We really deserve to celebrate Bahrain’s National Day and the anniversary of the Accession of His Majesty King Hamad to the throne.
Difficult days are behind us and a prosperous future awaits us.
We celebrate both our National Day, and the democratic path that we are following, launched within the framework of the reform project of His Majesty. This is done despite all the challenges, which are constantly evolving.
The House of Representatives is active in fulfilling its role in the field of legislation and monitoring the work of the government, and the municipal councils that play their role in providing services. And if there are observations or shortcomings in performance occasionally, this is a natural result that accompanies any process of modernisation and development.
We celebrate our national day while security is stable, and we all enjoy security, we sleep soundly, and we go around alone every day without fear of kidnappings, looting or systematic assault. We do not fear a booby-trapped explosion or the fall of a mortar shell as is the case in many troubled countries of the region.
We celebrate our national day, and the economy is growing, albeit at a slow rate, major infrastructure projects are proceeding ahead with confidence. Among these we can consider the recent launch of Alba’s sixth line, and we look forward to the soon-to-be launched expansion of Bahrain International Airport. There is also an upcoming refining station in Bapco, and the Bahrain LNG port, and other projects that will contribute to the diversification of our economy and strengthening the foundation of its prosperity.
We celebrate our national day and we are still revelling in the euphoria of the great achievement with the victory of our football team in the Gulf Cup for the first time in its history, achieving a great dream that Bahrain has awaited for almost 50 years. It must be noted here that the great national joy that prevailed in all of Bahrain, every city, village, freej and Da’us, reflected national unity in its best form.
We celebrate our national day, relishing our accomplishments and gains, and yet looking beyond the borders we see hungry Iranians filling their streets, demanding that they are provided a livelihood; that their hunger, and the hunger of their children is addressed, they ask why their economy collapsed and today their currency is not worth the value of the paper it is printed on. They are calling for their mullahs to stop wasting money on Hizbollah and the Syrian regime, and Iraqi sectarian parties and militias, they are crying out on behalf of their destitute Iranian people, demanding to claim their money’s worth.
We celebrate our national day and the Iraqis are filling their streets, revolting against their lives and living conditions, subjected to repression and even bullets from fleeing groups and militias with external sectarian agendas. They are the ones who face the excessive violence shown against them on the subject of these high issues, after that, their bitter lives are equal with death.
We celebrate our national day, and the Lebanese people are also in the streets desperate and frustrated with their political system based on religious and sectarian quotas, this has flooded the country with corruption, cronyism and rubbish, and transformed Lebanon from a country of wealth, culture, art and creativity to a country that has ordered its residents to reduce their livelihood.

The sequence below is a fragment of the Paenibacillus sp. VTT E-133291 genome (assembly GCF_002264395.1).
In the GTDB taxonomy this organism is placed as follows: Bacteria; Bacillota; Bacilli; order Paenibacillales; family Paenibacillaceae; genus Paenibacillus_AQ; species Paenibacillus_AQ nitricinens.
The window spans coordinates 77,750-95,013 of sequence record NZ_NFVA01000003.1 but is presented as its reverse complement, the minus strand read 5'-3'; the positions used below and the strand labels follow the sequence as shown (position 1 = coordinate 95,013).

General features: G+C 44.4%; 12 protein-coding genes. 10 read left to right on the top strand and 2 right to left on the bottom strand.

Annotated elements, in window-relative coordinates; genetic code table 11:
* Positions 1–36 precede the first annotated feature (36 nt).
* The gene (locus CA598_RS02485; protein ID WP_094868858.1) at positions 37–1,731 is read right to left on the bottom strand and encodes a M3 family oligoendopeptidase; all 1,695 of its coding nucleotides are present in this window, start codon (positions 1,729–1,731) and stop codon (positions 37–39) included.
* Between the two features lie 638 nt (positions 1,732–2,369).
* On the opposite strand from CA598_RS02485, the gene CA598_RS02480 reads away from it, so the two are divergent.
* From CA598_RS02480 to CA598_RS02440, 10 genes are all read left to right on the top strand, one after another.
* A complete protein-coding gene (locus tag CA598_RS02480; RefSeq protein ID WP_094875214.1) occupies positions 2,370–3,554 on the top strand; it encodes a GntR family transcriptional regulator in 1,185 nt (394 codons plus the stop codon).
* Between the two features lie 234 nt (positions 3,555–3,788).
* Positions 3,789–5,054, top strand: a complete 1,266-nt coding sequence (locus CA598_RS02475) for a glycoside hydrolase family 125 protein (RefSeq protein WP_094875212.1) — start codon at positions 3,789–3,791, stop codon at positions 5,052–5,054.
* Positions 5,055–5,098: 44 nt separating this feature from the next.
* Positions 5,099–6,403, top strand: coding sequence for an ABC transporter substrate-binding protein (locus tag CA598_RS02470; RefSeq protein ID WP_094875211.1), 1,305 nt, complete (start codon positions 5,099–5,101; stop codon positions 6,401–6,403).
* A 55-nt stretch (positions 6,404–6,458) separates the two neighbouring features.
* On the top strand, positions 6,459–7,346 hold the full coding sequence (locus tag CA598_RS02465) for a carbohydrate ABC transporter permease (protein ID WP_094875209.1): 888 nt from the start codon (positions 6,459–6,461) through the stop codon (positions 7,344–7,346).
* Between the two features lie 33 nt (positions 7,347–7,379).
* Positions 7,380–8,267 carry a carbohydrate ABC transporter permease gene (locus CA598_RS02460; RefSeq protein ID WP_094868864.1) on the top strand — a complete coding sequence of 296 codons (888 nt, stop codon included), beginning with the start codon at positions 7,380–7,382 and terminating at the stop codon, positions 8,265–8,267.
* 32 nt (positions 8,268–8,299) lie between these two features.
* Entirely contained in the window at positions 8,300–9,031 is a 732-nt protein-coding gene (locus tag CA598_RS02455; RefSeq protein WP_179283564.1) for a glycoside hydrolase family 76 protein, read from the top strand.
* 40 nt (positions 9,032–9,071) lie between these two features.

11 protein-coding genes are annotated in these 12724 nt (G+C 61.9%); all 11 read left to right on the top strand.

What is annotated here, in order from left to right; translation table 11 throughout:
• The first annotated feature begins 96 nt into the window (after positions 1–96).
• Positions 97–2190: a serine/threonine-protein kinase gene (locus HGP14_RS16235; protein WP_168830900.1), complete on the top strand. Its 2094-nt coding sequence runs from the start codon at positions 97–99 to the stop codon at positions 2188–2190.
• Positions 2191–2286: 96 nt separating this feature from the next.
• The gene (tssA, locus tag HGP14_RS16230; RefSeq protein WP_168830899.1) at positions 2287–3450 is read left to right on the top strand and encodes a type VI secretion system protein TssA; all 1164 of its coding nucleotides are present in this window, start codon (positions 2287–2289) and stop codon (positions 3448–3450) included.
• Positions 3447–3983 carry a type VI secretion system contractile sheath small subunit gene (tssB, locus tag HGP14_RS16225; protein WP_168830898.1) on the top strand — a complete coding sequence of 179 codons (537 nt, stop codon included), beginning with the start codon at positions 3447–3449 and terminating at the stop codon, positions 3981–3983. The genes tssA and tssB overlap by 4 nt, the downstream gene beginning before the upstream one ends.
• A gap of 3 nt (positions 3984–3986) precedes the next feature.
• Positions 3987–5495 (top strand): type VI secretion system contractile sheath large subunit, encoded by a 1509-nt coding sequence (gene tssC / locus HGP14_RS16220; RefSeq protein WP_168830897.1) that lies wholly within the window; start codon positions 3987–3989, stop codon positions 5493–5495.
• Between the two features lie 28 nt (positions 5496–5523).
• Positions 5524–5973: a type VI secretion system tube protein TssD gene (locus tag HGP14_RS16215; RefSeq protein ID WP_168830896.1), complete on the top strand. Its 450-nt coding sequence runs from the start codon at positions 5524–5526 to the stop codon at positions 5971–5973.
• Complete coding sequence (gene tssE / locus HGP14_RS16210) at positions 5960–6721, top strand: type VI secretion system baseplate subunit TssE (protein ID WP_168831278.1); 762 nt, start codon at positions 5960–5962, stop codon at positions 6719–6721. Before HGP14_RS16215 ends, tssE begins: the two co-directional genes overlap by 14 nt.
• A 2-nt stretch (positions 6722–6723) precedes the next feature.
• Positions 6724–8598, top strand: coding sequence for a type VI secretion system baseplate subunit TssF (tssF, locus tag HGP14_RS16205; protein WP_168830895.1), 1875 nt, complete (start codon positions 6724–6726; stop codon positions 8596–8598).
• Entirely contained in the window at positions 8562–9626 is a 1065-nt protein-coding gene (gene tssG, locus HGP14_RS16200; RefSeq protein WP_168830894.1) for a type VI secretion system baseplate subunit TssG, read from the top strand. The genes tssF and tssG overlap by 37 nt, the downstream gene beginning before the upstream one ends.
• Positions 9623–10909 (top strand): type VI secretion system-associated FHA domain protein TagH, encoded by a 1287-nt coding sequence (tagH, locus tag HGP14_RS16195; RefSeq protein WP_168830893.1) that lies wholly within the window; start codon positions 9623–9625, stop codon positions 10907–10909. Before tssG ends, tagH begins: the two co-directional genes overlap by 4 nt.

Is there a reason to remember, in the midst of our celebrations of our National Day, the millions of Syrians who lost their lives, their homes and the future of their children? Or the Libyans? Or the Yemenis, on whom Houthis wreaked havoc in their country? And so many others.
We celebrate our national day and I see the morale of the Bahraini people with all its components is very high. Without a doubt, Bahrainis realised during the past few years that the rapid global transformations made it impossible to continue relying on the form of rentier economy that prevailed during the past decades depending on huge oil revenues.
Our leadership understands this. And that’s why His Majesty has asked the esteemed government to develop a national plan for a transition towards a digital economy, depending on what Bahrain already possesses – several qualified national cadres and an advanced infrastructure in the field of communications and information technology.
We celebrate our national day and still face great challenges. These are very real as we have challenges in terms of raising levels of growth, providing more jobs for our children, pumping more liquidity into the markets, attracting more investments, increasing the number of hospitals and health facilities, and moving forward with efforts to improve education, as well as providing more housing units to reduce the waiting lists.
We have challenges in terms of protecting the land and sea environment from pollution, making use of more renewable energy sources, developing our media discourse, revitalising the tourism sector, spreading culture, enhancing family stability, and further developing our legislation and laws.
These are all challenges that require us to get out of the circle of our comfort zones into a circle of more perseverance and action. When we overcome these challenges we will reach new challenges that will prepare us for the next stage of development and so it will carry on. This is normal in the process of human history.
They are all great challenges, but they are nothing compared to the size of our ambition, our determination, the strength of our perseverance and our passion to face the challenge and ultimately our ability to achieve our goals.